“Spin” Tries To Expand On MGMT

Once again, we present Rock-Critically Correct, a feature in which the most recent issues of Rolling Stone, Blender, Vibe, and Spin are given a once-over by a writer who’s contributed to many of those magazines, as well as a few others! In this installment, he looks at the new issue of Spin:



When making a point regarding the blogospheric prominence of a band of recent vintage, it is customary to cite the number of “hits” said band has on Technorati or Google.

Having done so w/r/t the band MGMT in the previous paragraph, Your Correspondent will note that, while accompanying his gal on a shopping jaunt this past weekend, he heard a few of the band’s songs played in a Manhattan Marc Jacobs store and five minutes later in a Juicy Couture shop across the street. Throughout the late summer and early fall, YC heard tunes from Oracular Spectacular in virtually every boutique in Manhattan where he read the paper while his beloved tried on shoes.

Based on such anecdotal data, it would seem that Spin‘s braintrust chose the cover subjects for the mag’s November issue judiciously. MGMT’s music is described therein as “psych-pop” or “psychedelic,” which is balderdash: YC more or less hears wistful, percolating tunes largely made with vintage synthesizers, a genre that has been semi-popular with Spin’s readership ever since the release of Air’s Moon Safari and as such has no connection to “psychedelic” music whatsoever.

But it could just as easily be that many readers have heard and enjoy MGMT’s songs, but have no sense of who the act is and wouldn’t particularly care to learn. What then, Spin powers-that-be?

For the very, very little it’s worth, YC likes Oracular Spectacular better than he likes the current music of the last six months’ worth of Spin cover subjects. He also knew absolutely nothing about MGMT previously, and from the evidence of “Head Games,” by Spin contributor Victoria DeSilverio (with whom YC worked for a very short time at Blender), them boys ain’t that interesting. Met at Wesleyan; started duo as lark; never expected to be taken seriously; were taken seriously by two NYU students and a Columbia A&R rep; championed by lots of young folks; have pretty hair; travel the world; get lots of pussy (presumably).

Elsewhere, assistant editor David Marchese receives the dubious honor of attempting a civil conversation with notoriously rude rock and roll legend Lou Reed, who’s promoting a new live recording of his initially misunderstood 1973 album Berlin. YC, who counts the early ‘80s Reed/Fernando Saunders/Robert Quine/Fred Maher quartet as one of his favorite bands of all time, will scream if he reads Reed intoning “I wanted to do what Hubert Selby did, but with guitars,” and then proceeding to belittle an interviewer for asking questions that displease him one more time. Y’all should read it just to witness how utterly contemptuous he is towards Marchese’s reasonable queries, and how candidly Spin presents the conversation.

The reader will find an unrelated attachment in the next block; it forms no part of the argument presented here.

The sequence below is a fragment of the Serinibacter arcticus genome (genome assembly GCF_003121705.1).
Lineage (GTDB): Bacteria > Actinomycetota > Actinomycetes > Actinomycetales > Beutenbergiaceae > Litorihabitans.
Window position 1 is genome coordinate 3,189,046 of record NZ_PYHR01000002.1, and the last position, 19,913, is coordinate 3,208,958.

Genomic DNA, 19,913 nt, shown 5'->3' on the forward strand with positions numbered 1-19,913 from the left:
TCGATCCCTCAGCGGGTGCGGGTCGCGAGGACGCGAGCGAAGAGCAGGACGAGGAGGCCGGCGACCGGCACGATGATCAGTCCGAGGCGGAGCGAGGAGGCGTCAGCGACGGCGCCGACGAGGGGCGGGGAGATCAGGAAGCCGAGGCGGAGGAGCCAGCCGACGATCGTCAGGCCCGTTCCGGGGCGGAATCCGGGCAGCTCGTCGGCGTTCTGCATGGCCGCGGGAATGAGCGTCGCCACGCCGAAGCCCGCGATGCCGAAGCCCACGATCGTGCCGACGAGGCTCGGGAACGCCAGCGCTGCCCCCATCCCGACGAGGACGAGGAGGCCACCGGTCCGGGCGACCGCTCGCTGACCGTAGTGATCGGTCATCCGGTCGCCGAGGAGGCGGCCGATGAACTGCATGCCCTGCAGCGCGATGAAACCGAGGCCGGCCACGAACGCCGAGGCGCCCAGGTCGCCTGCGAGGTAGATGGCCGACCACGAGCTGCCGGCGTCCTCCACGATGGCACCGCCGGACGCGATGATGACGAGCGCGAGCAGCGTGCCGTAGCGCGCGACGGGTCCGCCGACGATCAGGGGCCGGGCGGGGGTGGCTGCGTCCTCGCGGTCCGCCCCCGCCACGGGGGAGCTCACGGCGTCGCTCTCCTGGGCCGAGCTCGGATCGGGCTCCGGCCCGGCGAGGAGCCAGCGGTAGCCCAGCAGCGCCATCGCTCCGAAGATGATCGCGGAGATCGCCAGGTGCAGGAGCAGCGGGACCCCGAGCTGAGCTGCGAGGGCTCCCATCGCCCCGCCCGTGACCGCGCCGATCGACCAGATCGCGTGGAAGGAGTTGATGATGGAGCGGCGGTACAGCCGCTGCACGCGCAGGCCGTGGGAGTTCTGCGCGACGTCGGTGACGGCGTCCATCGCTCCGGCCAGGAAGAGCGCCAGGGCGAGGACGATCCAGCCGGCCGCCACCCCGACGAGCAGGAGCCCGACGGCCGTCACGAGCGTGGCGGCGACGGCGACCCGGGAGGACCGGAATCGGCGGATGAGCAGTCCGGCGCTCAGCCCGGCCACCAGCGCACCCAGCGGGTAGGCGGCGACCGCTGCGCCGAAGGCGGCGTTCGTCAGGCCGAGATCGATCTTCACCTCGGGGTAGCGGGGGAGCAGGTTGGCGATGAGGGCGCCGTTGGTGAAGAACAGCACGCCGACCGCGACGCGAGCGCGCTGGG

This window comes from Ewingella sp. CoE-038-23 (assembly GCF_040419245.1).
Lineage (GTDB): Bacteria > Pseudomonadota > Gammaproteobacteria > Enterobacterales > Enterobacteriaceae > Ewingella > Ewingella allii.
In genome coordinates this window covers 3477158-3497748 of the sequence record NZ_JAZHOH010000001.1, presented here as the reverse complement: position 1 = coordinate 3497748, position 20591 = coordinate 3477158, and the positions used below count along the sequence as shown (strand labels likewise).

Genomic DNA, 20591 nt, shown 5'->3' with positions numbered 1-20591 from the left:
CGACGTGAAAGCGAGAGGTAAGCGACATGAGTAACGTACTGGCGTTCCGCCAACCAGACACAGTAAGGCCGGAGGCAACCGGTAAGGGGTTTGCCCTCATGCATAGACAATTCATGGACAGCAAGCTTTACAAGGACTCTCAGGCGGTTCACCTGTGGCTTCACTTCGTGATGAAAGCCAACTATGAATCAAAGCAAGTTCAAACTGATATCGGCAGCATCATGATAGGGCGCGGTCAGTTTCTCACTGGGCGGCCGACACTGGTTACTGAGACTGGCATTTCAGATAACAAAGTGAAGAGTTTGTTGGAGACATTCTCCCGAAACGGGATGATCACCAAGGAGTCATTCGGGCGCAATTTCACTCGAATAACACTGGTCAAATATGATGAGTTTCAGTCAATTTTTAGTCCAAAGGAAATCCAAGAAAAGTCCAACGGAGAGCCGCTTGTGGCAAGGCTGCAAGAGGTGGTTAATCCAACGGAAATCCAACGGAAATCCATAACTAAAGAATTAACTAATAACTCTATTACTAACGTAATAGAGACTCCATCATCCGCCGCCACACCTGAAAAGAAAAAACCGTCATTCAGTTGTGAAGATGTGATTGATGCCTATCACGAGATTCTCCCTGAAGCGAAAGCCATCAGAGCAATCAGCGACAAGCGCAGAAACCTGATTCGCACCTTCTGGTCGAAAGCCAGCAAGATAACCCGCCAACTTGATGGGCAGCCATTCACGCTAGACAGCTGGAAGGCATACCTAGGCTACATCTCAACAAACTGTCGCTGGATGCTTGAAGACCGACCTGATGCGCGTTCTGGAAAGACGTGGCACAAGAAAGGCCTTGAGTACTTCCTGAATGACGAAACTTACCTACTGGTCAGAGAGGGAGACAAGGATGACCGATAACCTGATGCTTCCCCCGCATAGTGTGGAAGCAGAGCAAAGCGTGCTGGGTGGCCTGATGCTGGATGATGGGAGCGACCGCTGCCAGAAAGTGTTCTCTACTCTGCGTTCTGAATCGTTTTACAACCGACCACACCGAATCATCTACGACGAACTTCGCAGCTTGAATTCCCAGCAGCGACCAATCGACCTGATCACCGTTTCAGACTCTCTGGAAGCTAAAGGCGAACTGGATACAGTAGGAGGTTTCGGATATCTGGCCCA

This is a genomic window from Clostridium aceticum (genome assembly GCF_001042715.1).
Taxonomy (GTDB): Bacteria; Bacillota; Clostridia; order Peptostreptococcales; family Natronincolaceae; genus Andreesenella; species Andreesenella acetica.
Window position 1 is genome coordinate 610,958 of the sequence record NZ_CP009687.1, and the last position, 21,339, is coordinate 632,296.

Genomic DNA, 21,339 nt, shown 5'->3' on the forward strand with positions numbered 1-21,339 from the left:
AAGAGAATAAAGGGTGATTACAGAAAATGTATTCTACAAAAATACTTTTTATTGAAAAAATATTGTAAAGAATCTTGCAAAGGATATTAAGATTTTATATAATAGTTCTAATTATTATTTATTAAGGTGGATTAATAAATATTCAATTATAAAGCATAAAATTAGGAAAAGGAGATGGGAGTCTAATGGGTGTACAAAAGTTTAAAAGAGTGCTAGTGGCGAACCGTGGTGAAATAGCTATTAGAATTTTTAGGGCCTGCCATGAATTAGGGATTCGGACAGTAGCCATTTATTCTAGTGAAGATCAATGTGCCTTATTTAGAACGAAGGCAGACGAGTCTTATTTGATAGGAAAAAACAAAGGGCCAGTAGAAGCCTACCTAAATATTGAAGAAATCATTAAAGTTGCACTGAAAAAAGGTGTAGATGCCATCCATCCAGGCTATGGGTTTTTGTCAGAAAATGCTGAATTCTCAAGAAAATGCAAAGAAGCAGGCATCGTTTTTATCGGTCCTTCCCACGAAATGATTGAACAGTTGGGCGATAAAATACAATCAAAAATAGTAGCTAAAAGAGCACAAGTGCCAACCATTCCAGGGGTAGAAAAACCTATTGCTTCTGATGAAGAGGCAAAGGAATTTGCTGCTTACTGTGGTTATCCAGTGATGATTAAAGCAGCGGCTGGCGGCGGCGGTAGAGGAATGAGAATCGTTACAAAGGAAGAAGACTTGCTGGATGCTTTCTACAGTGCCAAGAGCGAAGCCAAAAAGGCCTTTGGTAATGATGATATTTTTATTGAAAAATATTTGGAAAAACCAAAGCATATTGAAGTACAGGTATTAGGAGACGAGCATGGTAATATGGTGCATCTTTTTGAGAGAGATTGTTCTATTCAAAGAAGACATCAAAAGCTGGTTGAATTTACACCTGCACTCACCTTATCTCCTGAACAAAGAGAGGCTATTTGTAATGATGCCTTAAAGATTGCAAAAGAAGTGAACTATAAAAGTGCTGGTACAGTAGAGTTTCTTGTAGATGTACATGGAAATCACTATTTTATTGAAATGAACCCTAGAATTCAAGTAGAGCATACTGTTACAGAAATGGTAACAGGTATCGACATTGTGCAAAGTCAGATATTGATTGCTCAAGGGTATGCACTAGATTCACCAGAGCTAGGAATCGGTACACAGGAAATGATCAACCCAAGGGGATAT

What was most interesting in the issue to YC was “A Tale of Day-Glo Body Suits, Dogs Chewing Gum, and Surf Music on Dust: Black Rock (An Oral History),” in which frequent Spin contributor David Browne presents an oral history of the Black Rock Coalition, a New York-based confederation premised on promoting African-American rock and roll musicians that included Living Colour and 24/7 Spyz, as well as fellow travelers like Fishbone.

Once signed, these acts were not only pitched to “the one black kid at the Van Halen/Circle Jerks show,” but to white kids who could not understand Public Enemy and were eager to support black artists who, y’know, play “real music, like Hendrix, maaann.”

YC should say that he and his teenage knucklehead pals were knocked off their asses by Bad Brains’ I Against I in 1986, that he bought Vivid the day it was released in 1988 and was one of 25 people to see the band open for the very shitty English band The Godfathers in Louisville that year, and that he saw 24/7 Spyz five times in the early ‘90s. But in hindsight, it seems like Living Colour made one world-class hard-rock single, but otherwise produced very ponderous, overstuffed, didactic, and ill-conceived music. Yet any white kid with an interest in rock music was almost obliged to support the band, lest he or she embody the narrow-minded dirtbag hard rock fans were believed to be.

Browne’s piece is nonetheless enlightening. To wit:

• Spyz guitarist Jimi Hazel and Fishbone singer Angelo Moore express frustration not only with major labels leery of investing on black rock bands, but with the expectations of black audiences at the time. Moore: “When black people hear music that’s past a certain tempo, they have to think too much to dance to it, so they don’t try.” Not only does the mind boggle at the prospect of a white musician trying to make this point, but these words are illustrative of how often many musicians are alienated from their immediate peer group.

• Spyz bassist Rick Skatore: “if you played instruments, they’d say ‘Are you into Prince?’ I would say, ‘That’s not the kind of stuff I’m feeling.’” How odd that in the ‘80s, Prince could be looked at as a pop artist, and not universally acknowledged as both the most Ellingtonian figure of the last 30 years and a consummate rock and roller.